A Contextual Perspective of Traditional Native American Distance Online Learning in a Tribal College

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Title: A Contextual Perspective of Traditional Native American Distance Online Learning in a Tribal College
Author: Fire, Nancy H.
Advisors: Julia Storberg-Walker, Committee Chair
Kenneth Hill Brinson, Jr., Committee Member
Diane D. Chapman, Committee Member
Colleen Aalsburg Wiessner, Committee Member
Abstract: ABSTRACT FIRE, NANCY H. A Contextual Perspective of Traditional Native American Distance Online Learning in a Tribal College. (Under the direction of Julia Storberg-Walker.) When learning in natural settings, Native Americans for centuries have used their Native Ways of Knowing to access and process information. These Indigenous learners bring their social, cultural, and historical contexts with them to new learning situations. The process of learning through technology as told from the perspectives of Native American learners has been largely unknown (Tyro, 2004). Previous multi-cultural studies of online learning have found that online learning is not culturally neutral and often represents the worldview of the dominant culture and the instructional designer (Chen, Mashhadi, Ang, & Harkrider, 1999; Smith & Ayers, 2006). This single-site descriptive case study conducted at one of the 34 U.S. Tribal colleges provides further understanding of distance online learning experiences of traditional Native American adult online learners as well as the experiences of the college in preparing and facilitating online learning for remote, rural Native learners. The study, conducted according to Indigenous research guidelines, found that Native American students learn effectively within online learning environments when they work with an instructor who models NWOK and courses that are designed to enable their Native Ways of Knowing. The study also found that success depends on adequate access to technology, computer literacy, an effective and user-friendly learning management system, support and mentoring. The study raises new questions for additional research. This study indicated that the Native students experienced an emergence of empowerment and ability to express their own "voice" through participation in online coursework. Further, learning outside the walls of the classroom gave the learners the opportunity to integrate their learning with their heritage and day-to-day lives. Further research is required to fully understand these learner experiences. This study provides evidence that distance online learning can increase access to education to a greater number of Native learners, therefore providing new educational paths towards economic recovery for Native communities and Tribes. There are implications for workforce development through online education for Native Americans living on remote reservations.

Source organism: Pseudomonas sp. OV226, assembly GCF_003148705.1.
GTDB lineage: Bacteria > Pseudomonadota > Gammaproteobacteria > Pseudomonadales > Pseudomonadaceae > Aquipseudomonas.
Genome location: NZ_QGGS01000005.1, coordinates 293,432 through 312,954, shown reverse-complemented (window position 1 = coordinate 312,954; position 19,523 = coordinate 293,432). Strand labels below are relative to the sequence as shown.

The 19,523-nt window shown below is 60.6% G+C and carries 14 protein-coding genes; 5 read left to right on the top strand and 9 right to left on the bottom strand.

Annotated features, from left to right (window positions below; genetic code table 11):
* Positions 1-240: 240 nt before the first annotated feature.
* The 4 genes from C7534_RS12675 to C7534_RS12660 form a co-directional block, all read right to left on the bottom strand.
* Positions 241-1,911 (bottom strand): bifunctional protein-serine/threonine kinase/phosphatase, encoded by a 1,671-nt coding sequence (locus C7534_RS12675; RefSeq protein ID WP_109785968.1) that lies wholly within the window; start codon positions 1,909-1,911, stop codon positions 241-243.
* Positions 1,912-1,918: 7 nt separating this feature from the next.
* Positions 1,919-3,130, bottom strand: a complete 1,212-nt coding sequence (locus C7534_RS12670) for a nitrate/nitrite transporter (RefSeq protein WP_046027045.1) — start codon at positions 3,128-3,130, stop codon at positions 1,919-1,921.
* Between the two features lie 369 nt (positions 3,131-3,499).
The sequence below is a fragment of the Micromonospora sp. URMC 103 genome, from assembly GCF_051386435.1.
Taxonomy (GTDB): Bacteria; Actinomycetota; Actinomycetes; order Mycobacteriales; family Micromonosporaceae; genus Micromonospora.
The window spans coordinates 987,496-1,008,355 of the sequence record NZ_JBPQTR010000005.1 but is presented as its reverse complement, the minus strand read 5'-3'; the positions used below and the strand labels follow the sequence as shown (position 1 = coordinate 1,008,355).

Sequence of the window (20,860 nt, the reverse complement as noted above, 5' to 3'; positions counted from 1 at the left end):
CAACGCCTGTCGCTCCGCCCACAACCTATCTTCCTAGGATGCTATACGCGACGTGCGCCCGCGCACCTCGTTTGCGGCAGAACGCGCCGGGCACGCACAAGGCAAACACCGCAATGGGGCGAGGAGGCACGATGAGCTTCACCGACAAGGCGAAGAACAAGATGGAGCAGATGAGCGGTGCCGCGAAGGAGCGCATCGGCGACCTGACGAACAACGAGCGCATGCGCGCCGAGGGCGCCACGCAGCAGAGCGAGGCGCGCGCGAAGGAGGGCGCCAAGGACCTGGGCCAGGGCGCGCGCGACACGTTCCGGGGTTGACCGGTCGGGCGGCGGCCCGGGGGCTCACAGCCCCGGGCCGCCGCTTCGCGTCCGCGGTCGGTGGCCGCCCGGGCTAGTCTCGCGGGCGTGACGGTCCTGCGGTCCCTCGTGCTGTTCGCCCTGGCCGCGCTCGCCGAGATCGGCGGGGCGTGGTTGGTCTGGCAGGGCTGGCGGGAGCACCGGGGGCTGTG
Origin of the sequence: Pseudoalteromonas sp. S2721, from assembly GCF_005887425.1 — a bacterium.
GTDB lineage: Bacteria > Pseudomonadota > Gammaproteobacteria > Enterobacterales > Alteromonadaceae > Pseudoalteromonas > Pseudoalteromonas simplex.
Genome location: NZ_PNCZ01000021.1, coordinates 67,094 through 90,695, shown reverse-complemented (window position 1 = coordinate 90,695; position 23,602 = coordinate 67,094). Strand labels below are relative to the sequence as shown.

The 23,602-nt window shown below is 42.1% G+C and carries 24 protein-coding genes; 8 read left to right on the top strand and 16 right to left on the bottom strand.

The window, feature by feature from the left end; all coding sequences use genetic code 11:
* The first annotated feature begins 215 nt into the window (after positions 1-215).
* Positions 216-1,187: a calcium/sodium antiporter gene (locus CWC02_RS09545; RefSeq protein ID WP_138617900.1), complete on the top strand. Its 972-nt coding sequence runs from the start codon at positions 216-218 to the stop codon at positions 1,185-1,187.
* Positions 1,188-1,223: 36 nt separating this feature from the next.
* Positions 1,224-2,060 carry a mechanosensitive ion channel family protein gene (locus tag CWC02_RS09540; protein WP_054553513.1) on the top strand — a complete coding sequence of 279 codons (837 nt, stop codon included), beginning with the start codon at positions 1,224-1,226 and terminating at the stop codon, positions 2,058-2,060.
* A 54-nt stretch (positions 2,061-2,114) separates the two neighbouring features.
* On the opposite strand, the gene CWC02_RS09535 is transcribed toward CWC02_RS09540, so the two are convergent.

Date: 2009-04-29
Degree: EdD
Discipline: Adult and Community College Education
URI: http://www.lib.ncsu.edu/resolver/1840.16/3554

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